In case you were wondering what it might be like to attend The Gathering Of The Juggalos, artist Derek Erdman went, video camera in tow, and chronicled the Faygo-fueled masses’ trek into the deepest woods of Illinois. I… really don’t know what to say, although I really do hope that the guy cracking about breaking his parole for the purposes of making his pilgrimage was joking. [YouTube via The Awl]
Today’s Internet curio that should hold your attention for at least 10 minutes: Yooouuutuuube, a Flash-heavy site that breaks down clips frame-by-frame, shrinks those frames down, then creates a huge matrix of flipbooks, each going through the embedded video on its own timetable. It’s one of those sites with a lot of rabbit-hole potential, which is why I’ve decided to share five clips that look pretty amazing when put through it; feel free to share your own.
(The embeds are of the originals; the stretched-out versions are linked from the titles.)
Earlier this month, I posted about (the band) Phoenix’s mix disc for the Kitsune series, briefly mentioning that I appreciated the inclusion of a track by Urge Overkill. Sadly, my mentioning of Urge Overkill brought out some of the band’s fans who have been oppressed by the scourge of popular opinion. I know it might not be cool—especially after hearing the cover of “Girl, You’ll Be A Woman Soon” for the thousandth time—but I’m here to stand up and say that I really like Urge Overkill, especially their 1993 desperate grasp at alternative stardom, Saturation. Sure, their albums for Touch and Go are probably more artistically credible, and the production is beyond glossy, but any album that has a tribute to All My Children star Erica Kane is one I’m going to appreciate and enjoy. Some of my favorite tracks beyond the cut.
“Positive Bleeding (live on David Letterman)”:
“Sister Havana” (since the geniuses at Universal won’t let me embed a live performance of this song from some ’90s talk show and MTV’s site seems to do wacky things to the site, you get Dallas Mavericks highlights) :
I’d like to blame John Mellencamp, but I don’t really have an excuse for forgetting Don Covay‘s birthday on March 24. Better late than never, and I’d rather do something to expose Covay’s amazing catalog of music in the context of a celebration, and not in an obituary some day. A few selections are below the cut.
I spent a few hours this week digging through the boxes of CDs that haven’t quite made it to shelves since my move in January; from them I compiled aplaylist of music that I purchased in the late ’90s, back when I probably should have been investing in tech stocks or something that I haven’t really listened to since. At one point, I ran into a somewhat embarrassingly large collection of Pizzicato 5 discs.
Somehow, owning Japan-only CD singles of rare Shibuya-kei tracks seems less useful now than it seemed then, but pulling out the act’s American full-length debut Made in USA is a nice flashback to a time when reimagined versions of ’60s stereophonic sounds seemed like the next big thing. Although I guess I stopped following the band around 1996 or 1997, they continued on until 2002. As far as I can tell, the mastermind behind the group now does remixes of songs from cartoons or something. I was a bit confused by the translation. Anyhow, selections from the album I consider their finest moment, below.
“Sweet Soul Revue”:
“Baby Love Child”:
“Magic Carpet Ride (live)” (if you believe the tags on YouTube clips, this was their last TV appearance):
Q. Your new album is Epiphany, and it’s out later this spring. The title song is about realizing that a relationship is bad for you–is that the focus of the album or is it more wide in scope?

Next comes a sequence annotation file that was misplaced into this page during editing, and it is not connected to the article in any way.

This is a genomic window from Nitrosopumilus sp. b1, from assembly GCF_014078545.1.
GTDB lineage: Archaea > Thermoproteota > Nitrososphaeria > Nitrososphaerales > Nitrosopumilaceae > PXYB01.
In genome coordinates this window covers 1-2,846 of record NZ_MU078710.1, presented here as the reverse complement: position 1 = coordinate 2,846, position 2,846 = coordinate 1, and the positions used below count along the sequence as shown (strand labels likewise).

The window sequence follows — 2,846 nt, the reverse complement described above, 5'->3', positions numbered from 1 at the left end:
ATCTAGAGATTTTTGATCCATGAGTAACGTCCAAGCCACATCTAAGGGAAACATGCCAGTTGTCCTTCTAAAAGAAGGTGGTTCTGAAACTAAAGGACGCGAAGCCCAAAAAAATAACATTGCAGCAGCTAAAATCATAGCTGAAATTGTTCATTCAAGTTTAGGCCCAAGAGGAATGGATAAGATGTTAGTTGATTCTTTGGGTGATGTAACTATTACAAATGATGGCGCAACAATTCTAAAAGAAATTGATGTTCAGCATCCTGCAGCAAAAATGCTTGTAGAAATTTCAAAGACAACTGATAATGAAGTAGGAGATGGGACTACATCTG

That’s one of the main focuses of the album, is coming to a realization that when something’s not healthy for you, it’s your responsibility and your right to walk away from it, which is definitely what it speaks about, so that’s a big part of the album.
Q. What are some of the other songs about? Do they all draw on your life?
They definitely draw on my emotions. I gave you a lot of vulnerability this time around. I talked about getting out of crazy relationships and I talked about being in an uncomfortable relationship. There’s a song called “Blame It On Me” where I’m telling a guy, “I don’t care how this relationship has to end, it just has to be over, just get me out of this thing. Say it’s my fault, I don’t care, just make it over.” There’s another song, “On My Own,” which is I’m in a relationship, but I’m going to deal with it without the help of even my family or my friends, and most importantly, my dad.
Q. You wrote your first album by yourself. How was the process different this time? Did you come in with ideas?
I had some ideas. Everything that you hear me sing on this album is definitely from the bottom of my heart, but what was spectacular about this album is that Ne-Yo made me so vulnerable, he made me so open. When you’re telling somebody a story, you have your Side A. “What happened was she came and she hit me first, right, so I had to hit her back.” Ne-Yo’s like, “Wait a second, you made her hit you, and that’s why you have a big bump right now.” He made me tell the truth. Even though the first album was very honest, this one is even deeper, because somebody else wrote some of the songs–a lot of the songs.
Q. Kind of the three sides to every story concept.
Yeah, there’s 40 sides, and he got all the other 39 sides. It’s a good thing, because so many people have been through similar circumstances, similar situations, and if I don’t sing those songs, I can’t represent for them, I can’t cry for them. Whatever song they’re listening to has to be their story, too, it can’t just be something that’s easy and go-lucky, because we do that all the time.
Q. You mentioned the video. Did you shoot that on Friday? How did it go?
Girl… besides all the glitzy stuff, which is part of being a girl, I sang from the bottom of my heart at that video shoot, I gave it to you, and I felt other people’s pain, and something happened where I was like, “I’m going to be so honest, so open, so real.” There’s times when I was on the floor, and I was wilding out. I was, [singing] “So I think of…” They were like, “Beautiful!” and I was like, “Word?”